Current weather pattern trends are causing some concern that moisture reserves will be depleted for the 2013 crop. While we can’t control the weather, we can help manage soil moisture reserves by reducing tillage. Reducing fall tillage will help conserve soil moisture as each tillage pass can lead to ¾ in. of plant available water. Tillage reduces water infiltration by breaking large pores, and the small pores are clogged by the dislocation of soil particles. Raindrops break the soil aggregates, which clog soil pores leading to slow water infiltration and increases surface runoff. Additionally, subsequent rains result in more runoff because of potential soil crusting. Research has shown a significant decrease in water infiltration rate as the intensity of tillage increased as shown in the figure below.
Figure 1. Water infiltration with five different tillage systems. NT=No-till, ST=Strip-tillage, DR=Deep Rip, CP=Chisel Plow and MP=Moldboard Plow. (Al-Kaisi, 2011). Note that strip-tillage infiltration rates were taken in the tilled zone.
Three reasons farmers should consider avoiding fall tillage this year include:
Crop residue moderates soil temperature, leading to less soil moisture evaporation.
Residue helps reduce the amount of wind at the soil surface, which helps further reduce soil moisture evaporation.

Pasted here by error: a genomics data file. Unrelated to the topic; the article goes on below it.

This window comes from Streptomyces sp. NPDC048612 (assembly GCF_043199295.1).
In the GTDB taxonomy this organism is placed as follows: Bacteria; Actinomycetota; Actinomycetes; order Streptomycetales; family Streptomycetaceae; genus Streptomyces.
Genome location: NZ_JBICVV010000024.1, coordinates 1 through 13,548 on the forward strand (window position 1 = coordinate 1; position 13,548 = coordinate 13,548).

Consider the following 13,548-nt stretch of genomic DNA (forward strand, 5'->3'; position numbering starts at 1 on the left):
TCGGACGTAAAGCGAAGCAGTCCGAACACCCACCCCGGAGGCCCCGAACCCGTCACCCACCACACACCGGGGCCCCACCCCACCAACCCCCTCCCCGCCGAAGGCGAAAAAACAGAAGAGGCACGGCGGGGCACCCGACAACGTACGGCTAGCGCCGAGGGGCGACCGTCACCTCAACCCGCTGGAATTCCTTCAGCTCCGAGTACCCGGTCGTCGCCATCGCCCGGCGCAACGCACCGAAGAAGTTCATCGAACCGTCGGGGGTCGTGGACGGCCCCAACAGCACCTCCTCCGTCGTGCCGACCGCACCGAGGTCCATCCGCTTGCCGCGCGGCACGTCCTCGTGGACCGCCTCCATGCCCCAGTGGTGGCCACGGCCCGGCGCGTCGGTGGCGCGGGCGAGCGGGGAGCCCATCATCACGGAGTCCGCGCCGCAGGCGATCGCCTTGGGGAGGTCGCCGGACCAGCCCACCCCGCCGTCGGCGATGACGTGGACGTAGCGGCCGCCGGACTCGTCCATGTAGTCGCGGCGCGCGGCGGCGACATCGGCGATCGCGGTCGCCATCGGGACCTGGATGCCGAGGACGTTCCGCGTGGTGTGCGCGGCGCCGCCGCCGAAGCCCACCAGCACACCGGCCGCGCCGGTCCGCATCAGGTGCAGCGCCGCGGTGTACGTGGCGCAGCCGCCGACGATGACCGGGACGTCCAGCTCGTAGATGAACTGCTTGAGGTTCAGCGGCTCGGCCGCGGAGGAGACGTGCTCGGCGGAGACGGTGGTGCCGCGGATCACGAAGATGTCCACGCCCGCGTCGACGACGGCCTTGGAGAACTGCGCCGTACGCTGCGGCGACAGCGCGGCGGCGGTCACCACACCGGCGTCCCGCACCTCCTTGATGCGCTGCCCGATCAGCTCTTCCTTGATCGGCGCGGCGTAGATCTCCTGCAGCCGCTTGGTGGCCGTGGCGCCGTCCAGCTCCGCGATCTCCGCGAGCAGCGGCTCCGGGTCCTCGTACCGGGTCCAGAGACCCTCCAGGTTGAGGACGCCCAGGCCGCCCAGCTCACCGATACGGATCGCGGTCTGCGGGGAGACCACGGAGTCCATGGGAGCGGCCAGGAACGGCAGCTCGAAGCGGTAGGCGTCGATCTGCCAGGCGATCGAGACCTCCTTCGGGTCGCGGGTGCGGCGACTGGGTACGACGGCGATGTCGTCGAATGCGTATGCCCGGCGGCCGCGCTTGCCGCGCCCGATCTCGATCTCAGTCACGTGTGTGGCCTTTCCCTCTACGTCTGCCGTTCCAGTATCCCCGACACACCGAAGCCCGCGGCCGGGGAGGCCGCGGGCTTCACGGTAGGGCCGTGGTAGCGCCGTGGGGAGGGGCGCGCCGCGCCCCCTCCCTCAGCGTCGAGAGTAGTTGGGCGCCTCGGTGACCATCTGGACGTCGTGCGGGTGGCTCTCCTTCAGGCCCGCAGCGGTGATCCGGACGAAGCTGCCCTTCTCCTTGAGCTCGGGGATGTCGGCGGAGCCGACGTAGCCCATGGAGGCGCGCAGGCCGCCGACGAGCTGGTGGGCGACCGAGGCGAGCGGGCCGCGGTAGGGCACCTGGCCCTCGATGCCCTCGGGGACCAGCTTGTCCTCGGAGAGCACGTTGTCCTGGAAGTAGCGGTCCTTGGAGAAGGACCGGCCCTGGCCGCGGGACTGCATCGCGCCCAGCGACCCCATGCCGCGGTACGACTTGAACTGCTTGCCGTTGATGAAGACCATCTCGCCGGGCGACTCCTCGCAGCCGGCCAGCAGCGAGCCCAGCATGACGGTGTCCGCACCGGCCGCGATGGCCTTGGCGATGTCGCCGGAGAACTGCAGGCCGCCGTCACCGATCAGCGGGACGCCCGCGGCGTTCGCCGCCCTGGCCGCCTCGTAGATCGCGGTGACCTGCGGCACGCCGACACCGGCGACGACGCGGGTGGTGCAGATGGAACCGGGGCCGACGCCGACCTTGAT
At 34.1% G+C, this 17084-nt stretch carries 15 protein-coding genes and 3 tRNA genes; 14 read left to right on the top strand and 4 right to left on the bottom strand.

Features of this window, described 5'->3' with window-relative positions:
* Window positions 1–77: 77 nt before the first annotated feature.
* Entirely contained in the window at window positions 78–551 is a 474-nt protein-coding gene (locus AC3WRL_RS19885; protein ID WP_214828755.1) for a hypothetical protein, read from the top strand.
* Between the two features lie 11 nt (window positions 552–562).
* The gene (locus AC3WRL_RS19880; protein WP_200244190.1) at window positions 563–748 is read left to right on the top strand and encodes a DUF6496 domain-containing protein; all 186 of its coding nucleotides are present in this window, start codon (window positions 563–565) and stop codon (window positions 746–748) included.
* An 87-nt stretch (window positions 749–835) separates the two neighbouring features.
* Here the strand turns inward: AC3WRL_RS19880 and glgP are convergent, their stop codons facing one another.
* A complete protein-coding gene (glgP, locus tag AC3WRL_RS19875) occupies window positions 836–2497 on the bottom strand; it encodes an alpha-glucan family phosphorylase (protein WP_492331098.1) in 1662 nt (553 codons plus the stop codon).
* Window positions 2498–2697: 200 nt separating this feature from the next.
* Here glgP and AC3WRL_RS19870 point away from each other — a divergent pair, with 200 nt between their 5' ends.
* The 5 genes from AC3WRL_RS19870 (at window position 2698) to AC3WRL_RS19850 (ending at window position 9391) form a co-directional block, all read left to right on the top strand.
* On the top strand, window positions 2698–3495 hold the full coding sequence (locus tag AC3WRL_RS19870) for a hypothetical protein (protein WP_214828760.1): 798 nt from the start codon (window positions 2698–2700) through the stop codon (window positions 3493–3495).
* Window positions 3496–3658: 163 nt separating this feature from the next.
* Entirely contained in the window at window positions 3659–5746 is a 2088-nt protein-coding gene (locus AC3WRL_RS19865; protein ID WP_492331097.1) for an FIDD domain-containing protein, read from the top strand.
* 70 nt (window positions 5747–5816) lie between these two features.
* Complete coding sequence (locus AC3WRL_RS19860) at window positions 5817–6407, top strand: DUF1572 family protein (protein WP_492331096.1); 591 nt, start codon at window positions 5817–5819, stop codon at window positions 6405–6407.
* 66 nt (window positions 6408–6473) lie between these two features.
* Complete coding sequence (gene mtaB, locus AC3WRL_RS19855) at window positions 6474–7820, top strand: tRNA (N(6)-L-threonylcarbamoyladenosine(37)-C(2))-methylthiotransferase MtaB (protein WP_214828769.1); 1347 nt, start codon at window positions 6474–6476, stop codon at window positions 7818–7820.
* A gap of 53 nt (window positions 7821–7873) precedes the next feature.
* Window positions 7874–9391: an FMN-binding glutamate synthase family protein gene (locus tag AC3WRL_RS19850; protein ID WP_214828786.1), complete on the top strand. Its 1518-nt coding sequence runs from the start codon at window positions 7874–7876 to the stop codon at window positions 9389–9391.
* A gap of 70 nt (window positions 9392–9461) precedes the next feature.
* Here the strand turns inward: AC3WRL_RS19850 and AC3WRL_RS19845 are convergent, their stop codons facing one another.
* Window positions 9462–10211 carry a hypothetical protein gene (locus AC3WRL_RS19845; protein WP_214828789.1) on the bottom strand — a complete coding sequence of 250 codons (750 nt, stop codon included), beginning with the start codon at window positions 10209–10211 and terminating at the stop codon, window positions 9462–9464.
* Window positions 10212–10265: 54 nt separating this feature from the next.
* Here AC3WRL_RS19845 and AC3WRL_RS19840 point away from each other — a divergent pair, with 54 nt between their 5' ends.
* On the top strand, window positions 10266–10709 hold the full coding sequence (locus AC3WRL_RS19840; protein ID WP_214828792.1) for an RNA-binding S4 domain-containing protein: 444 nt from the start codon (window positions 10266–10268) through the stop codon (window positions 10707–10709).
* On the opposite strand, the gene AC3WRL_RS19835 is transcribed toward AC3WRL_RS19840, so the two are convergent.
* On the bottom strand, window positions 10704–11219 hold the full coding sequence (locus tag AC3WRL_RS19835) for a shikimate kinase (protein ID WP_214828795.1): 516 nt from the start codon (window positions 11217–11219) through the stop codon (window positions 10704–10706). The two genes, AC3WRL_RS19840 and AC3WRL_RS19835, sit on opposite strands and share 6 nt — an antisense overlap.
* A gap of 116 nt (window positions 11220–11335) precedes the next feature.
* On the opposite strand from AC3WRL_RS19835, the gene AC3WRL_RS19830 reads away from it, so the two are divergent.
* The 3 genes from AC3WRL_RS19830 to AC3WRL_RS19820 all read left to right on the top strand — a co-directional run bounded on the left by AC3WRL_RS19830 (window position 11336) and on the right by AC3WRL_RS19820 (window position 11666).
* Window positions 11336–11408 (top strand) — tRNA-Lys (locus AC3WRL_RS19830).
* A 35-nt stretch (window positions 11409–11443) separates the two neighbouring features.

Soil compaction due to equipment traffic was minimal due to dry conditions from planting through harvest 2012.
There is no reason to allocate time and fuel for deep tillage; the normal freeze/thaw cycles should alleviate any mild compaction that resulted.
Another benefit of leaving standing corn residue is that it can help catch snow that would otherwise blow across the surface and pile up somewhere else. Eight- to 16-in. corn stalks hold more snow than bare soil. Additionally, corn stalks will help reduce runoff and increase infiltration of snow melt in the spring. This could mean another 1 or 2 in. of soil moisture next spring.
A final reason to forego tillage this fall is because Goss’s Wilt was not a large concern in 2012. Goss’s Wilt survives the winter on corn residue, but because there was minimal presence this year, there is no need for tillage this fall to further reduce risk in 2013.